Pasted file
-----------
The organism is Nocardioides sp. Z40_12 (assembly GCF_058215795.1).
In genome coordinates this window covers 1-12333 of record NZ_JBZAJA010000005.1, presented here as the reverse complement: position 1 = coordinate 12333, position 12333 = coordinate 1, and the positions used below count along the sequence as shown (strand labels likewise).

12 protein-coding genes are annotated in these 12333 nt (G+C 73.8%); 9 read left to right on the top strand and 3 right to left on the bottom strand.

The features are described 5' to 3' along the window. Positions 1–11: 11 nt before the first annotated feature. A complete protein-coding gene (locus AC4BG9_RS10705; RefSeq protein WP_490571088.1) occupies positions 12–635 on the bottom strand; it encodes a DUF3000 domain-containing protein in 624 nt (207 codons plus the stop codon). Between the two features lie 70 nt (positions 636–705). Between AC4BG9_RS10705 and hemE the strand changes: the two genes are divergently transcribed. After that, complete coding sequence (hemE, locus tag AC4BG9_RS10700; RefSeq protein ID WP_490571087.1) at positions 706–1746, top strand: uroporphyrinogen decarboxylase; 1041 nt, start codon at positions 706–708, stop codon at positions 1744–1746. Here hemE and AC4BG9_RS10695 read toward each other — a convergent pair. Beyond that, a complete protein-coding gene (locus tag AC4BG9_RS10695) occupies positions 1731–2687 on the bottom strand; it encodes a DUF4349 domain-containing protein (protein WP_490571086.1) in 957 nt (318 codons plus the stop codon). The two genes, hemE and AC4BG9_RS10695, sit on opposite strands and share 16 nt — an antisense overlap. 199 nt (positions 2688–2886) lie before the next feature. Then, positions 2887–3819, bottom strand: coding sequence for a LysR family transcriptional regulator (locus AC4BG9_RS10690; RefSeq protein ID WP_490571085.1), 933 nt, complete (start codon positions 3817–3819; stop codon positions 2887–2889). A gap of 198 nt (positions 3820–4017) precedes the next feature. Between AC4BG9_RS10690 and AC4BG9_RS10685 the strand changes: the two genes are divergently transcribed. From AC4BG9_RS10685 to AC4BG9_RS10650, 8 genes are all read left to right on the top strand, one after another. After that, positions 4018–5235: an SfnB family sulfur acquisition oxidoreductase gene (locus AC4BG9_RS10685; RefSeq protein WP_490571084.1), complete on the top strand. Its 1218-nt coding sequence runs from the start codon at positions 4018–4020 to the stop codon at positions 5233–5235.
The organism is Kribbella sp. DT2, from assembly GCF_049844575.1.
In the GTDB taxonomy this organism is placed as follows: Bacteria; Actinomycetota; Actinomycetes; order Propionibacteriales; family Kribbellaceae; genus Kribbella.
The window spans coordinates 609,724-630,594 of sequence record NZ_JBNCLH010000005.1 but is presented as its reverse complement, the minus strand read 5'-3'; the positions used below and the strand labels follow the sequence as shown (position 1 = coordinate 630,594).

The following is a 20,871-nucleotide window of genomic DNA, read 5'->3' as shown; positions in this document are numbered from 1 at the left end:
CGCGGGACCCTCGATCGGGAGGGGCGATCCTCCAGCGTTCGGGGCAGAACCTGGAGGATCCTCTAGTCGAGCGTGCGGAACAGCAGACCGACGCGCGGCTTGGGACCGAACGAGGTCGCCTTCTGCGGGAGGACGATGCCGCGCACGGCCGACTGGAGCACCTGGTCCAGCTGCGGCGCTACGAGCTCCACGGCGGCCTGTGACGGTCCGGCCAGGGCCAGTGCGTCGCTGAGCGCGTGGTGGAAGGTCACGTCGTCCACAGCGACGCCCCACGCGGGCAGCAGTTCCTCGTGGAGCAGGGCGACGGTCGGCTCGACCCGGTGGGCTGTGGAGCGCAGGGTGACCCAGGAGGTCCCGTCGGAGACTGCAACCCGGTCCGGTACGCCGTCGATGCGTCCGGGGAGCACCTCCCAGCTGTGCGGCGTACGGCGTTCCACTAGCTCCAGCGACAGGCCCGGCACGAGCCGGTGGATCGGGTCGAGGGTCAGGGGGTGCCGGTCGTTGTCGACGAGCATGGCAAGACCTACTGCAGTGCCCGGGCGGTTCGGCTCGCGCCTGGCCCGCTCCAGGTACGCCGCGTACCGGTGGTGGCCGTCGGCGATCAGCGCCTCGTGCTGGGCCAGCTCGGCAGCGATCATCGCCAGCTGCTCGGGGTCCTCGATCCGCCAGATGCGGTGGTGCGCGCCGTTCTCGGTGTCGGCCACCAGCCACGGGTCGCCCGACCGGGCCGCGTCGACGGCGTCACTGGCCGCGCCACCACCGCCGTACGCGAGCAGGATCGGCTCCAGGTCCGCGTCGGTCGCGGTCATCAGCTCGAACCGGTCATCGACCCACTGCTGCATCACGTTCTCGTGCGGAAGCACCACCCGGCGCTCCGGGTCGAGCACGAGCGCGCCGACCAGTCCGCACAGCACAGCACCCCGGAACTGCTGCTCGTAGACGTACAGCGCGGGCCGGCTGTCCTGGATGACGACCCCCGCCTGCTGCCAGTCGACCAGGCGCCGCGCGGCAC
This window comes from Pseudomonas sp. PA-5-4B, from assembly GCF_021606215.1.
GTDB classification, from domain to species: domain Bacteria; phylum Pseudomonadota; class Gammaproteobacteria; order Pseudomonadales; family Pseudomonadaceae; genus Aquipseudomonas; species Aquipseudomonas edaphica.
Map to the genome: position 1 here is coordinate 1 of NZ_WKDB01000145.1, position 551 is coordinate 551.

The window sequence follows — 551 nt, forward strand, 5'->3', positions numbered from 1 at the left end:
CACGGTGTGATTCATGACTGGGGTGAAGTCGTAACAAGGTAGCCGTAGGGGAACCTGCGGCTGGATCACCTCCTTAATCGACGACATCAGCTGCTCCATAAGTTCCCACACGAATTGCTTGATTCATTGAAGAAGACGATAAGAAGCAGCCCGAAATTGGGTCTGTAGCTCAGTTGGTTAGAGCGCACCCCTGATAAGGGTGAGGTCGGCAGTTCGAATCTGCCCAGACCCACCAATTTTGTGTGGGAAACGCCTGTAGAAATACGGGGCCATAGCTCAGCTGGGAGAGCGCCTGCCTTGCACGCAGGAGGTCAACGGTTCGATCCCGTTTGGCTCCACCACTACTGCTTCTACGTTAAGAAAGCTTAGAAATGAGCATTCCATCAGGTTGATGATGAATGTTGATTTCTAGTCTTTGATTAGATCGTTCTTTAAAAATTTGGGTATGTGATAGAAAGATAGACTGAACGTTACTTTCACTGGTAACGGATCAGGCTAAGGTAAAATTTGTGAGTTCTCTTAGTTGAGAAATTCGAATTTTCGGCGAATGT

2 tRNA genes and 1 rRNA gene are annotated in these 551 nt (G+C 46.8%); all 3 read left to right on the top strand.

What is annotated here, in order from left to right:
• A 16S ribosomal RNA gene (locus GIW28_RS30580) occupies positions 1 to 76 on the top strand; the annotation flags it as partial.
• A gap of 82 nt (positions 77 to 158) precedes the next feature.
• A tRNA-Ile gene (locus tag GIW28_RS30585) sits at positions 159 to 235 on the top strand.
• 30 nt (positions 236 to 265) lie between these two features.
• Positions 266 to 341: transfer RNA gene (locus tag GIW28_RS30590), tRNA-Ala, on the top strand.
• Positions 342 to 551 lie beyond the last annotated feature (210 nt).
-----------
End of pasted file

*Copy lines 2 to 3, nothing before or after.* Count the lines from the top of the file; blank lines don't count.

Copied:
In genome coordinates this window covers 1-12333 of record NZ_JBZAJA010000005.1, presented here as the reverse complement: position 1 = coordinate 12333, position 12333 = coordinate 1, and the positions used below count along the sequence as shown (strand labels likewise).

12 protein-coding genes are annotated in these 12333 nt (G+C 73.8%); 9 read left to right on the top strand and 3 right to left on the bottom strand.